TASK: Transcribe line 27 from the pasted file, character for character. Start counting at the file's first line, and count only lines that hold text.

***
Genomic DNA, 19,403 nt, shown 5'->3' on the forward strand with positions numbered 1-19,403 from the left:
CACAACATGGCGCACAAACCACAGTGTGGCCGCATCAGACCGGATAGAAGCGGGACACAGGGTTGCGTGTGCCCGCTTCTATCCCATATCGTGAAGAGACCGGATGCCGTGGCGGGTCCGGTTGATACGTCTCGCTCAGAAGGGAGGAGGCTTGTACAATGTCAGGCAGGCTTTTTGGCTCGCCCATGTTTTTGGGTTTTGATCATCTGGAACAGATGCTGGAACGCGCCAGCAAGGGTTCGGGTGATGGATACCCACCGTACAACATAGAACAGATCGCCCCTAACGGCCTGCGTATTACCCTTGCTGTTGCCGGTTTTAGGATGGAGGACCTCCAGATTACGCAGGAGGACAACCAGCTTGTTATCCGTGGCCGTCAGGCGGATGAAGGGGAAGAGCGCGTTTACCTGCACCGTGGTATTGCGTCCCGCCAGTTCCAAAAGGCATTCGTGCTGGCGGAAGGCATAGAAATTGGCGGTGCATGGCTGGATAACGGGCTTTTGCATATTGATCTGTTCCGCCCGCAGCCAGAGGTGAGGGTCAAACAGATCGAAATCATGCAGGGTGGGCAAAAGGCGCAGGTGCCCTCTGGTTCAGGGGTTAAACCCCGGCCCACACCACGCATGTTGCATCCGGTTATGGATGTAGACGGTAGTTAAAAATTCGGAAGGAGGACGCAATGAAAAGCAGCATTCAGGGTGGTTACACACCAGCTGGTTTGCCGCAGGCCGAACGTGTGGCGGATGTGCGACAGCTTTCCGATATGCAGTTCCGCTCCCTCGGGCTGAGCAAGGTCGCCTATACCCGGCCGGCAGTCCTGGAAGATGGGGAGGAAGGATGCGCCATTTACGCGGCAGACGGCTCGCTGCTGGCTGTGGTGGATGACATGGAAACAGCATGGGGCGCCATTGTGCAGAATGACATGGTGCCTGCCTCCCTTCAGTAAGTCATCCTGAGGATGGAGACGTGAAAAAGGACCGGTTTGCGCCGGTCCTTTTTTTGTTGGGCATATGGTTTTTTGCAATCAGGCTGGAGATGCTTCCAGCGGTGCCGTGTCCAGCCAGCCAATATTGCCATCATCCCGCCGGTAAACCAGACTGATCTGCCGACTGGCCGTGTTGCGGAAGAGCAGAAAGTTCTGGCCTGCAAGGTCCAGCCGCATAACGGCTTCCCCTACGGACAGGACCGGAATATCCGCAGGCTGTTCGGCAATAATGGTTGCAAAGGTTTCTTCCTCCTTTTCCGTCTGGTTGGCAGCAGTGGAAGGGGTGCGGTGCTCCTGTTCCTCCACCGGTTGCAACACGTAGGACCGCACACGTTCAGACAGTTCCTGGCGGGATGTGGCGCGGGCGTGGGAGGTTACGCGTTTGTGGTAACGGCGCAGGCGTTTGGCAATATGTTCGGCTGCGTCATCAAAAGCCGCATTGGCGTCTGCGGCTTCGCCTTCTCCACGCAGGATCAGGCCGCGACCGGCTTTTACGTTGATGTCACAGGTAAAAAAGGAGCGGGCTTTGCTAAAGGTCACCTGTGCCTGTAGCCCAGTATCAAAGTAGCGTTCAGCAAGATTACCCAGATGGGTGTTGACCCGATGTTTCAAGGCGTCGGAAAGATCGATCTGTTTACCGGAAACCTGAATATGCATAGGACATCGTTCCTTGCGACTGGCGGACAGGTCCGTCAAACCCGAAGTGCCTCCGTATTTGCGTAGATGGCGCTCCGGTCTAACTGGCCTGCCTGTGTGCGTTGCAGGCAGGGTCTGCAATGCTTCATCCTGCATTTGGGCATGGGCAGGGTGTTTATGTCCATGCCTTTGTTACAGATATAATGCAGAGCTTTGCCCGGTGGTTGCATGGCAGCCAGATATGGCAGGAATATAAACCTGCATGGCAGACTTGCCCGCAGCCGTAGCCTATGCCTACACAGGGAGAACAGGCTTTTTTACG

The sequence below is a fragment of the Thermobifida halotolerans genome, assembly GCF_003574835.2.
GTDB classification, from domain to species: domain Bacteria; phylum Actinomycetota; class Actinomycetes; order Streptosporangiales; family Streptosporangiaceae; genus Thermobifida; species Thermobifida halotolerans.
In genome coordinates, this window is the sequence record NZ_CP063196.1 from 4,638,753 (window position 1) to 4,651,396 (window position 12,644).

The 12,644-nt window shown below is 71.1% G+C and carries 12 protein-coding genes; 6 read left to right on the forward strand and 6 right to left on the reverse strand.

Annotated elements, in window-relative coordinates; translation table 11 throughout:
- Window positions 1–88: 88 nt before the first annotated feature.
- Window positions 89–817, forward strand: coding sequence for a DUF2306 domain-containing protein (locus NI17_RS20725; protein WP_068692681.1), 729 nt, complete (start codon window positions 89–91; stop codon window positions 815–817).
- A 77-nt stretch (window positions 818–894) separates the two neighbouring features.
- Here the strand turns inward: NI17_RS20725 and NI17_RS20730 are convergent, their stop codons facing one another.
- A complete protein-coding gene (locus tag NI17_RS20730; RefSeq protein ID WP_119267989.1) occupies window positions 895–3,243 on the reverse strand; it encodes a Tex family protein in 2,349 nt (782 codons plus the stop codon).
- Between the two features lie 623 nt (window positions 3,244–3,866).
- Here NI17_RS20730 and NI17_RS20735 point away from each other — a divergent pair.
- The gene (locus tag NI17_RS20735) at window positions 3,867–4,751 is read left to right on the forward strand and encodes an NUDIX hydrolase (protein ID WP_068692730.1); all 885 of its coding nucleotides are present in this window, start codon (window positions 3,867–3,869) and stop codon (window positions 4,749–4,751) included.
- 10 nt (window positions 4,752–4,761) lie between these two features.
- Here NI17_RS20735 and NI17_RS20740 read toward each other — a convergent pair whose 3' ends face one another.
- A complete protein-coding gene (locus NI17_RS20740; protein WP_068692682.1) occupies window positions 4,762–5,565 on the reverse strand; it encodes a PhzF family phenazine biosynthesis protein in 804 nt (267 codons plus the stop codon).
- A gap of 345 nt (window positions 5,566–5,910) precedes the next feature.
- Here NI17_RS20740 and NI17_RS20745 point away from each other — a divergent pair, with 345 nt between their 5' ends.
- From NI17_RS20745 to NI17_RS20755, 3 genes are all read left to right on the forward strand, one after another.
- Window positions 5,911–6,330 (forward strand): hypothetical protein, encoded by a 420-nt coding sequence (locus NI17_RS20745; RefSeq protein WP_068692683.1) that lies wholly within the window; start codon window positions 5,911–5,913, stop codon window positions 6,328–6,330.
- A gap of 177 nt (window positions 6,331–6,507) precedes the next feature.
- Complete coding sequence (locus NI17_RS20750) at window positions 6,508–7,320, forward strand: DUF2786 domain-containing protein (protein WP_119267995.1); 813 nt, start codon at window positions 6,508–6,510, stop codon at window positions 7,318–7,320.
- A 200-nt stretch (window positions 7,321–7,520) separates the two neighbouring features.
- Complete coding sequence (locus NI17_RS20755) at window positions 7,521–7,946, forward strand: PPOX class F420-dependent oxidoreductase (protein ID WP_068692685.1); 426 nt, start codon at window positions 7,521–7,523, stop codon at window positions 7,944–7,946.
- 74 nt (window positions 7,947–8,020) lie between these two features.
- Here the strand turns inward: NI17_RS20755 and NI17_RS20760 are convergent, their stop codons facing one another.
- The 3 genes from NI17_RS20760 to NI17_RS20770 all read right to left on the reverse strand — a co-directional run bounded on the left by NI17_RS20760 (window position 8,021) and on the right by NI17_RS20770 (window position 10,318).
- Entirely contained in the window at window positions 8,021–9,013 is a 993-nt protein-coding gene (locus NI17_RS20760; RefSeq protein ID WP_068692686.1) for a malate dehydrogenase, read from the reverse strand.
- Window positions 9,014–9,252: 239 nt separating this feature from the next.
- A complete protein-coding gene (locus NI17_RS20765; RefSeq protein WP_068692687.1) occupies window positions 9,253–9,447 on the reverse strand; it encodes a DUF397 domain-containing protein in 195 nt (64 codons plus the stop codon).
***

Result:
- 74 nt (window positions 7,947–8,020) lie between these two features.